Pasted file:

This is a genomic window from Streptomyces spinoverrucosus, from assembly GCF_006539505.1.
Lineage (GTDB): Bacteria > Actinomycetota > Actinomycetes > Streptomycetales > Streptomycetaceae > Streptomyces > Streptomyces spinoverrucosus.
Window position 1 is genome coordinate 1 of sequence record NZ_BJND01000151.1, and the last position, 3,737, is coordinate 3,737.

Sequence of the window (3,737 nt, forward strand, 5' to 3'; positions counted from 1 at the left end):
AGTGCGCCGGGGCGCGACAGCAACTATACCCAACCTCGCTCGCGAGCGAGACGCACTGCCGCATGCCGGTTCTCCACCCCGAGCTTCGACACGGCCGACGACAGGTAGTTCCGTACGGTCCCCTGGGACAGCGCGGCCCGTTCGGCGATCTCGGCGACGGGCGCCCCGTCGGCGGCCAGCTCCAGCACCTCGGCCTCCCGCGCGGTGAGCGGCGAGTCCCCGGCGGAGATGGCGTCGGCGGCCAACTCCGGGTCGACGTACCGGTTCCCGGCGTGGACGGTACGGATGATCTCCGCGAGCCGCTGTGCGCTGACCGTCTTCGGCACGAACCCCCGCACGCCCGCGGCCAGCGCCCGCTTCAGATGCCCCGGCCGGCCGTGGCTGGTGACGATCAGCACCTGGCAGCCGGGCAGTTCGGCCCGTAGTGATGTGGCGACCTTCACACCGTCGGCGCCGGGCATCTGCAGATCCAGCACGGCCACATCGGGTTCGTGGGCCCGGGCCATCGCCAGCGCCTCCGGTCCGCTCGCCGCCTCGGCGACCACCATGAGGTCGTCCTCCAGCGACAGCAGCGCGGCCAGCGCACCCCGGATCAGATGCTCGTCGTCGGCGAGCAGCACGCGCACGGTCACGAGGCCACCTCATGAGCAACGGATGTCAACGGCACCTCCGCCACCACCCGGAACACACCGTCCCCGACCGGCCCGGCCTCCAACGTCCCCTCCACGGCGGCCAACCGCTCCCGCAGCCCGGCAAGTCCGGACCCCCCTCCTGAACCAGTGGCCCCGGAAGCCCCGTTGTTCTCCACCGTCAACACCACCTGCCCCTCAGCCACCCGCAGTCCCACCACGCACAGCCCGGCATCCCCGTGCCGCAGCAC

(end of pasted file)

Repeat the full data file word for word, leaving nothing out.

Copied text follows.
This is a genomic window from Streptomyces spinoverrucosus, from assembly GCF_006539505.1.
Lineage (GTDB): Bacteria > Actinomycetota > Actinomycetes > Streptomycetales > Streptomycetaceae > Streptomyces > Streptomyces spinoverrucosus.
Window position 1 is genome coordinate 1 of sequence record NZ_BJND01000151.1, and the last position, 3,737, is coordinate 3,737.

Sequence of the window (3,737 nt, forward strand, 5' to 3'; positions counted from 1 at the left end):
AGTGCGCCGGGGCGCGACAGCAACTATACCCAACCTCGCTCGCGAGCGAGACGCACTGCCGCATGCCGGTTCTCCACCCCGAGCTTCGACACGGCCGACGACAGGTAGTTCCGTACGGTCCCCTGGGACAGCGCGGCCCGTTCGGCGATCTCGGCGACGGGCGCCCCGTCGGCGGCCAGCTCCAGCACCTCGGCCTCCCGCGCGGTGAGCGGCGAGTCCCCGGCGGAGATGGCGTCGGCGGCCAACTCCGGGTCGACGTACCGGTTCCCGGCGTGGACGGTACGGATGATCTCCGCGAGCCGCTGTGCGCTGACCGTCTTCGGCACGAACCCCCGCACGCCCGCGGCCAGCGCCCGCTTCAGATGCCCCGGCCGGCCGTGGCTGGTGACGATCAGCACCTGGCAGCCGGGCAGTTCGGCCCGTAGTGATGTGGCGACCTTCACACCGTCGGCGCCGGGCATCTGCAGATCCAGCACGGCCACATCGGGTTCGTGGGCCCGGGCCATCGCCAGCGCCTCCGGTCCGCTCGCCGCCTCGGCGACCACCATGAGGTCGTCCTCCAGCGACAGCAGCGCGGCCAGCGCACCCCGGATCAGATGCTCGTCGTCGGCGAGCAGCACGCGCACGGTCACGAGGCCACCTCATGAGCAACGGATGTCAACGGCACCTCCGCCACCACCCGGAACACACCGTCCCCGACCGGCCCGGCCTCCAACGTCCCCTCCACGGCGGCCAACCGCTCCCGCAGCCCGGCAAGTCCGGACCCCCCTCCTGAACCAGTGGCCCCGGAAGCCCCGTTGTTCTCCACCGTCAACACCACCTGCCCCTCAGCCACCCGCAGTCCCACCACGCACAGCCCGGCATCCCCGTGCCGCAGCAC